Our young news apprentice 'Billy Get A Grip', so-named because his father is someone big in the carpet trade, was delayed getting into the NTI newsroom this morning with our lattes and (what he calls) choc-o-pains because he had to step over so many 'Closed For Business' and 'Changing Owners' signs outside cafes and restaurants on the high street. "It's a war-zone out there", he said as he changed into his formal work hoodie, and he should know because he has finally reached level 48 of War Zombie Revenge Freak on his Xbox One X after weeks of profanities and exclamations of frustration.
Billy's not wrong; over the next few weeks a huge number of restaurants could change ownership as multiple owners of casual dining chains look to both offload property stock and pick up a bargain in a good location. The Azzurri Group, Bistrot Pierre and The Casual Dining Group have all put up the 'For Sale' signs outside many of their outlets and now Prezzo (that huge 26 scorer in Scrabble) are looking at a sale to manage its mounting cashflow and longer term financial problems. FRP Advisory are understood to be running a sale after fielding unsolicited approaches and Prezzo, backed by TPG Capital the private equity firm, have form as they shed 114 loss-making sites two years ago via a Company Voluntary Arrangement. We counted this morning that they have 180 restaurants left around the country at which you can pick up a very fine vegan spaghetti bolognese to which Billy always adds pepperoni and chorizo to add, what he calls, "a more authentic flavour".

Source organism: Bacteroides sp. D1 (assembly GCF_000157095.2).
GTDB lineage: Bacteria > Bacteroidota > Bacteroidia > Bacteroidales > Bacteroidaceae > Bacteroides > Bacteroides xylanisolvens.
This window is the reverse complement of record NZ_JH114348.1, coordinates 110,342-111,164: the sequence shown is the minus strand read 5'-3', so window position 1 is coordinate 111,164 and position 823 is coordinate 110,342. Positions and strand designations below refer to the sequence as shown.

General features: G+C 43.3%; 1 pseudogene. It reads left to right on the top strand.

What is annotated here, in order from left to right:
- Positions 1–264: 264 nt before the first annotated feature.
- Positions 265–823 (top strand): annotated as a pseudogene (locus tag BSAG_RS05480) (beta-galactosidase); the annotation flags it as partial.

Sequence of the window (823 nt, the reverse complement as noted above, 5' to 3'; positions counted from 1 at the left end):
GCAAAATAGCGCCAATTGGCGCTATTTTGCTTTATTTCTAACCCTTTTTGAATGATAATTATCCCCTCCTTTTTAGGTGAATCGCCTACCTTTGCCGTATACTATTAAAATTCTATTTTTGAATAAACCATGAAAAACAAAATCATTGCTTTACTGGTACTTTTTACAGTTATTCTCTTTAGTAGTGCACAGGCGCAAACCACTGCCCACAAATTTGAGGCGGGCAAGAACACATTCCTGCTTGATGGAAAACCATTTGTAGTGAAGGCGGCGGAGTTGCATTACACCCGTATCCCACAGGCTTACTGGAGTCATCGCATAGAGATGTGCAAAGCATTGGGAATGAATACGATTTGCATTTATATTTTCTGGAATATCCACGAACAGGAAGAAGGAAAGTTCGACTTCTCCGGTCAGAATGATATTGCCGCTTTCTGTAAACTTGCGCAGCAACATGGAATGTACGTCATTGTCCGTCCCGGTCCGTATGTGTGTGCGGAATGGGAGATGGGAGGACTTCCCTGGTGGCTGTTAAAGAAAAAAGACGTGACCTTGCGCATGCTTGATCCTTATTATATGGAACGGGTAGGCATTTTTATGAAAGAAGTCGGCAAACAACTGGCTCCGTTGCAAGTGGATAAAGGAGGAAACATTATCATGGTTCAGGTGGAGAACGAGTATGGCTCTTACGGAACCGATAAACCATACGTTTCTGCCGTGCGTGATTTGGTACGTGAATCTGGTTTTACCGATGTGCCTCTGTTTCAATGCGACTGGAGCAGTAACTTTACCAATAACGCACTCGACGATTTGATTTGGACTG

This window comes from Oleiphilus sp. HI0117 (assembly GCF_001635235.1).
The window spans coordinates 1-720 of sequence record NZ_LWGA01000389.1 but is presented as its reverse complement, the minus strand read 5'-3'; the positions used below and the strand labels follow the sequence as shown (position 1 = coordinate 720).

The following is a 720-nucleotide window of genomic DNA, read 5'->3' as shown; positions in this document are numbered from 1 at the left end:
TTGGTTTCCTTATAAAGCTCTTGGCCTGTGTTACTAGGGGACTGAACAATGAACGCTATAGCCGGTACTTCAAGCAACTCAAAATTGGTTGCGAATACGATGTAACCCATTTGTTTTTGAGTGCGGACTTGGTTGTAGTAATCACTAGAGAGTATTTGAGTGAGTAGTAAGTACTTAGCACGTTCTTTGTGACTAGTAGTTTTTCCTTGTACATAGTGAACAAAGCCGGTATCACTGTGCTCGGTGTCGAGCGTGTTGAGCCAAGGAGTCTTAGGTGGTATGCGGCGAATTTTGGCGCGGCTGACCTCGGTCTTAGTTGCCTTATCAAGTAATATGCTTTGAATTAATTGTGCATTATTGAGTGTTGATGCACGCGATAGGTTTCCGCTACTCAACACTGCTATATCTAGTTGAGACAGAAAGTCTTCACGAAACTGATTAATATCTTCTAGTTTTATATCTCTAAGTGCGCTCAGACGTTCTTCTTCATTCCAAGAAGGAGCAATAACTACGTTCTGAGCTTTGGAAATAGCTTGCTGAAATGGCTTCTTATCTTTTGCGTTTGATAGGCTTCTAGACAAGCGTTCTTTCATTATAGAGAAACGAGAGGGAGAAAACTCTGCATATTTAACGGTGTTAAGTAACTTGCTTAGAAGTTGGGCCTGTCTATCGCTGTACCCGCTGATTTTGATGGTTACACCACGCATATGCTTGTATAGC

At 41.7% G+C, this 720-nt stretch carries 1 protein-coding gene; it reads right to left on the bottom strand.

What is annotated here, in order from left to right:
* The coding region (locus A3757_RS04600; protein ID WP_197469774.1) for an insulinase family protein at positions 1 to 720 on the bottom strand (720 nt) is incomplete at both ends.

There appears to be no shortage of interest from private equity, many deals taking place via pre-packs. Azzurri (which owns Ask Italian and Zizzi) is believed to have attracted bids from Towerbrook Capital Partners and Epiris, while the Casual Dining Group could also be broken up, having gone into Administration only yesterday (2 July). If you know a hungry private equity investor other brands up for grabs include Gourmet Burger Kitchen, Byron and Busaba, although you may have to fight off Luke Johnson, the serial investor. Hony Capital, the Chinese owner of Pizza Express, is gasping for air at the top of a debt mountain, but Deloitte and Houlihan Lokey don't appear to be seeking buyers.This may be because potential purchasers are looking to exclude large numbers of restaurants from deals, putting them at risk of permanent closure.
We are finally allowed to sit in a restaurant again tomorrow, but we in the NTI newsroom suggest you call just before you set off to ensure your preferred venue is still open.